Democracy is hard. It’s even harder when journalists don’t do their jobs.

Such has been the case the past couple of weeks regarding an Arkansas bill that sounds like it cuts school lunches for poor kids, but doesn’t.

Senate Bill 349 by Sen. Alan Clark, R-Lonsdale, would set up a process for reducing and then ending National School Lunch Act state categorical funding for some poorly performing districts.

If you read that quickly, what word stood out? For many, it’s “lunch.” That's especially the case for those who also might be inclined to react unfavorably to the “R” beside Clark’s name.

The bill actually has nothing to do with cutting lunches. A small part of state education funding is based on the amount of federal dollars schools receive for free and reduced price lunches through the National School Lunch Act. The state’s NSLA categorical funding comes from a different pot and is meant to fund anti-poverty programs.

Clark’s bill would create a three-year process whereby lower-scoring schools would first have to obtain training in the science of reading. They then would lose some of their funding if they showed no improvement the next year. They would lose all of it if they didn’t improve the next.

“National School Lunch Act categorical funding” is boring, bureaucratic language, but it’s a journalist’s job to wade through these things and actually read bills – especially these days, when our work is sometimes the first draft to be copied and reposted on social media to suit other people’s agendas.

Unfortunately, several journalistic outlets did not do this. Several in Arkansas and Memphis reported that Clark was trying to cut school lunches. One Memphis TV station since Feb. 21 has headlined its version, “Arkansas legislator proposes cutting lunch funding from schools that struggle to improve reading skills.”

The story has been picked up by outlets across the country, and that’s when the angry phone calls, emails and social media posts started coming in. On Monday night, Clark talked to someone from Hawaii. Of those he’s tried to engage, only a few have been willing to consider his explanation of what the bill actually does.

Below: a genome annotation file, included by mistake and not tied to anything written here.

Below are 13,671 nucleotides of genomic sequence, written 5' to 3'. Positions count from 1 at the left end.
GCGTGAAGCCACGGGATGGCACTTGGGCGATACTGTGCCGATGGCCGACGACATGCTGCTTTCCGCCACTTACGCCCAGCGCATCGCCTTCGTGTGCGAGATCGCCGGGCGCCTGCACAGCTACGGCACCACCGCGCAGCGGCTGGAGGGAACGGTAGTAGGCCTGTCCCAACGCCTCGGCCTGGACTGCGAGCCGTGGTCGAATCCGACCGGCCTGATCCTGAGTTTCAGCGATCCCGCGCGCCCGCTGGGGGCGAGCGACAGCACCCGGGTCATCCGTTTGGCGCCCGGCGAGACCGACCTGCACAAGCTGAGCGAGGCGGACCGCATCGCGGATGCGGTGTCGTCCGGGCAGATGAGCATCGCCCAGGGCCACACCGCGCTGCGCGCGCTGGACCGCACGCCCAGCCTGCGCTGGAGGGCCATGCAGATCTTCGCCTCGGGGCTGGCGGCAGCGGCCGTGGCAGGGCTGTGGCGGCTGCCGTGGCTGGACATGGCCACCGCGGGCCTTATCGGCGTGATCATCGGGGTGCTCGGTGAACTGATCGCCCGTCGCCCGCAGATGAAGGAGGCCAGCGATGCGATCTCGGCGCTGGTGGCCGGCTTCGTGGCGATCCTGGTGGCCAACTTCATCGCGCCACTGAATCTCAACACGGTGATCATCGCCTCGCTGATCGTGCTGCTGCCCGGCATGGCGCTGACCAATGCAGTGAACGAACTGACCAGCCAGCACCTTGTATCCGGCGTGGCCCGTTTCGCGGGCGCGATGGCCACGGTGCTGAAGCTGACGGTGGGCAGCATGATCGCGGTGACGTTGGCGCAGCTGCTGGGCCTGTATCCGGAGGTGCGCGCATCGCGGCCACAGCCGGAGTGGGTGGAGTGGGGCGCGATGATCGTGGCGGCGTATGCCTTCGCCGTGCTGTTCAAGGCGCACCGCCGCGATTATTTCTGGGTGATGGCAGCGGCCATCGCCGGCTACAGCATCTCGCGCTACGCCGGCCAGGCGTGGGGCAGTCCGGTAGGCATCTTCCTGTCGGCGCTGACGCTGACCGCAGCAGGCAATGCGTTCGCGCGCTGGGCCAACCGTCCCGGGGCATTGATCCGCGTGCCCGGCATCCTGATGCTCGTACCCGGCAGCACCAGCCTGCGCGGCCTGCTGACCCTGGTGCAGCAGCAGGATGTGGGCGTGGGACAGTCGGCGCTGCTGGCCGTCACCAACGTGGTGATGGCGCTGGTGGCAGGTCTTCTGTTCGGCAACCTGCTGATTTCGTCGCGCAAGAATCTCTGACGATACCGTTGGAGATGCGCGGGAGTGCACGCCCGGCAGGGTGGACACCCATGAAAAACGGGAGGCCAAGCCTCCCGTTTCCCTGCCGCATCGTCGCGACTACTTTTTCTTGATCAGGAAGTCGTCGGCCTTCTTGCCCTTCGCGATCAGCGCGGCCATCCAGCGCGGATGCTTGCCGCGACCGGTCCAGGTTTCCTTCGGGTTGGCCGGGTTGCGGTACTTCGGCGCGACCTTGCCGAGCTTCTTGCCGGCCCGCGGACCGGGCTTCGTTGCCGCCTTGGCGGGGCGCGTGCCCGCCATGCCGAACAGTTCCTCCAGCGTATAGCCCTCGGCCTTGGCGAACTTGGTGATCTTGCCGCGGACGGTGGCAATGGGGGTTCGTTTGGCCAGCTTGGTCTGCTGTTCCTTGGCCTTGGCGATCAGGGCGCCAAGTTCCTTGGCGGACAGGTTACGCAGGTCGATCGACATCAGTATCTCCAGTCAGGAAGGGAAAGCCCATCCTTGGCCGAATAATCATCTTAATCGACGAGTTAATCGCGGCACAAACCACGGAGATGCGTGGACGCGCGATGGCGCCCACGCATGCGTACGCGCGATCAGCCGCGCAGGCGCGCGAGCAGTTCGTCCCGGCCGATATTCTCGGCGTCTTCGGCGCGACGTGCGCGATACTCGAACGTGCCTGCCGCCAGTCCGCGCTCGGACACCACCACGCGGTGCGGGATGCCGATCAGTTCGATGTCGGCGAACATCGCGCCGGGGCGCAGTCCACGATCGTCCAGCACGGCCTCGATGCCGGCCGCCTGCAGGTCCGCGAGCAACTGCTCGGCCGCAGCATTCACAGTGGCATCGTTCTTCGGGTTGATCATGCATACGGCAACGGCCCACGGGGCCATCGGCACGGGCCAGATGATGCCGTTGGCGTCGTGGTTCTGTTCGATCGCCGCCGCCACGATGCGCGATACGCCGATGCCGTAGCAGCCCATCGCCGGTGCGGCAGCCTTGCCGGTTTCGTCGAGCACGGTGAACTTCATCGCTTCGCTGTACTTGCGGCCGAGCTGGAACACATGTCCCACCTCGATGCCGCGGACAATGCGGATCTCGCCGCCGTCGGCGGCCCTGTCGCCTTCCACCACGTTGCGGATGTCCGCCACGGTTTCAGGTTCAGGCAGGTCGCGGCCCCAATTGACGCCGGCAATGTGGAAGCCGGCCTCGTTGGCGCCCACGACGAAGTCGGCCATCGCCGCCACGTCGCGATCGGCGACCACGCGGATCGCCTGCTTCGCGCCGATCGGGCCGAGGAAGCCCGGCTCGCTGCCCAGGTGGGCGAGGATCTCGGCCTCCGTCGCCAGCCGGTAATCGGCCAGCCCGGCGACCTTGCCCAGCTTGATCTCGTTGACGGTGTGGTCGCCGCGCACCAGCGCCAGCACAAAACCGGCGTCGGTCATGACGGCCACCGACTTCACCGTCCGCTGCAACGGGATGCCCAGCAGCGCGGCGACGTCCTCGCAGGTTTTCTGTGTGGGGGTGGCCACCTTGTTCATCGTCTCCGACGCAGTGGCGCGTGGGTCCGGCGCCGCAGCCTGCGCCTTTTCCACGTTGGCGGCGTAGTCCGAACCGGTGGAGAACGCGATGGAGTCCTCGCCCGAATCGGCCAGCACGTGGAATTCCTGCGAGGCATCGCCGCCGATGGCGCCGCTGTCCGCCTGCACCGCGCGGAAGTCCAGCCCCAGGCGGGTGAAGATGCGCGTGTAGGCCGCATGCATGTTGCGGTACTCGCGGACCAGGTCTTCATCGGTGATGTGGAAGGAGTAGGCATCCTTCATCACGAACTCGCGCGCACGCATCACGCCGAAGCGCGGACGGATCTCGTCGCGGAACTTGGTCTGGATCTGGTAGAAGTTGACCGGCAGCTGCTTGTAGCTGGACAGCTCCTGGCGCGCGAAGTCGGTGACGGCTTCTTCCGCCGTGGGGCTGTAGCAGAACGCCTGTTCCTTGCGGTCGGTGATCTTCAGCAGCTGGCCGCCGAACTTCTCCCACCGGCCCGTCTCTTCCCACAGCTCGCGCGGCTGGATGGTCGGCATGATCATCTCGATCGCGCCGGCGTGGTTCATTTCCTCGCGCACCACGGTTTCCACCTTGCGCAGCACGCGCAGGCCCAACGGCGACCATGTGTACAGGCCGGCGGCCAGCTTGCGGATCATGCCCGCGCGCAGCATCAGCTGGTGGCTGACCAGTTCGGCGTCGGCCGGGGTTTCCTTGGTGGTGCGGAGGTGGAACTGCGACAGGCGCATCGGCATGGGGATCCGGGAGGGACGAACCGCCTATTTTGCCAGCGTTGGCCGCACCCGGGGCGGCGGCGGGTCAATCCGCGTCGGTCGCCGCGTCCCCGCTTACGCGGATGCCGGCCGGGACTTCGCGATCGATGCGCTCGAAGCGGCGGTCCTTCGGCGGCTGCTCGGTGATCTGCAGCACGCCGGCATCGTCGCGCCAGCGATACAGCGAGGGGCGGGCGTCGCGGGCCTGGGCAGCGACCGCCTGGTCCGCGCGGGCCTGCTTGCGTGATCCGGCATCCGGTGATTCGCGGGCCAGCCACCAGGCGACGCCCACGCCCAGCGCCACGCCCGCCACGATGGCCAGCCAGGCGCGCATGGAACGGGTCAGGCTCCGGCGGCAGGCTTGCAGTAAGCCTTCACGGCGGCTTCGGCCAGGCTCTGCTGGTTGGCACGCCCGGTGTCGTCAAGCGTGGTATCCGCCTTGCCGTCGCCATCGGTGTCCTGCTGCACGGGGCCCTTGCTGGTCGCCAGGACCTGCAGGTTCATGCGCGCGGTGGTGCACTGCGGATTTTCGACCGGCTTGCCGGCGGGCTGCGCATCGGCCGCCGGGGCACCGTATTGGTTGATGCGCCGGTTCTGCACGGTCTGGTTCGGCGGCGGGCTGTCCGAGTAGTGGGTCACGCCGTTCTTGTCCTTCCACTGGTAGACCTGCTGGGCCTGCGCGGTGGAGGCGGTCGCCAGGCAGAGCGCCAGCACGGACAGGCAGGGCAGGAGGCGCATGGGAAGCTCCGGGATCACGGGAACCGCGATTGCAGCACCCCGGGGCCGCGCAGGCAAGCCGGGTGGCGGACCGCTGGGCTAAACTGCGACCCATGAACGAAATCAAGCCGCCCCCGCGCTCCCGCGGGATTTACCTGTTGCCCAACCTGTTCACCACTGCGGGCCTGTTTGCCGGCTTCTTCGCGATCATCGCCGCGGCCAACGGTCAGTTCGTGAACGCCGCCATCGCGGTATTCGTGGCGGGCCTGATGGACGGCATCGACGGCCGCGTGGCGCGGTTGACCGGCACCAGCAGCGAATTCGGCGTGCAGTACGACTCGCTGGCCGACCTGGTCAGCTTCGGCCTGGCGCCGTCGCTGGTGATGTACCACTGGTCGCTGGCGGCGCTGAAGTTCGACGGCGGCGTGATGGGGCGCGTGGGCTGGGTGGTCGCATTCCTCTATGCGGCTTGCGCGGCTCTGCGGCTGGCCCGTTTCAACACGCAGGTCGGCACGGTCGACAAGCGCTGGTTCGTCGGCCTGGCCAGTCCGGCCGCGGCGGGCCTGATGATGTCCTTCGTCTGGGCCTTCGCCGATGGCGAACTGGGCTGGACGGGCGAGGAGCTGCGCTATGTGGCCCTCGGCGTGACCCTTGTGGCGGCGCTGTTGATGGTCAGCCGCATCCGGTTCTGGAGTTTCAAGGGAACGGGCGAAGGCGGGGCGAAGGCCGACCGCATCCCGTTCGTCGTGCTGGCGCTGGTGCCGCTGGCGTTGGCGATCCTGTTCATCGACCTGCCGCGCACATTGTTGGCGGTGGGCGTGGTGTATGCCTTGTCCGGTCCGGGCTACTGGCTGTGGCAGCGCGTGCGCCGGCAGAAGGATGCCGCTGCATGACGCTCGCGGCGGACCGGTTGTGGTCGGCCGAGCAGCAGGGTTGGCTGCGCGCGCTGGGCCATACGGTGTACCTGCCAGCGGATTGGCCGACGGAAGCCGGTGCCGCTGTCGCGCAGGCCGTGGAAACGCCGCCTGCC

Meanwhile, despite the story appearing in media outlets across the country, I was only the fourth journalist who has interviewed him. Two of the others, the Arkansas Democrat-Gazette and KATV Channel 7, interviewed him early and got the story right the first time.

“Without ever talking to me, they went out and wrote this story and aired this story about cutting school lunches, and so I’m getting calls from you name it, anywhere in the country, hate mail, thousands, social media, and the crazy thing is people won’t even believe that it’s not true,” he told me.

Misinformation like this is the result of financial and cultural realities. The business model for many media outlets is to offer a free product funded by advertisers. To justify their ad prices, media outlets need viewers, readers and, especially these days, clicks. “Arkansas legislator proposes cutting lunch funding” delivers those better than many political stories. Meanwhile, many outlets have small, inexperienced staffs with a lot to cover, and they don’t have enough persnickety editors.

Then there’s the reality that “Arkansas legislator proposes cutting lunch funding” deliciously reinforces some people’s biases, in and out of the newsroom. Of course that (red state, redneck) Arkansas (Republican) legislator wants to starve poor kids. He’s on THAT team!

The solution? Journalists must slow down and get the story right, and when they don’t, correct it. Regardless of our occupation, we all must be aware of our biases. We must avoid assuming the worst of others – particularly before posting and reposting something that can go viral online.

As for the bill, it has yet to be heard in committee. There, legitimate arguments will be offered for and against it. Opponents will say we shouldn't take anti-poverty funds from poor schools. Supporters will say that legislators long have asked if schools are using the money to close achievement gaps, or if some are just throwing it into a big pot to fund operations.

That’s a hard debate that should be reported. Accurately.

Steve Brawner is a syndicated columnist in Arkansas. Email him at Follow him on Twitter at @stevebrawner.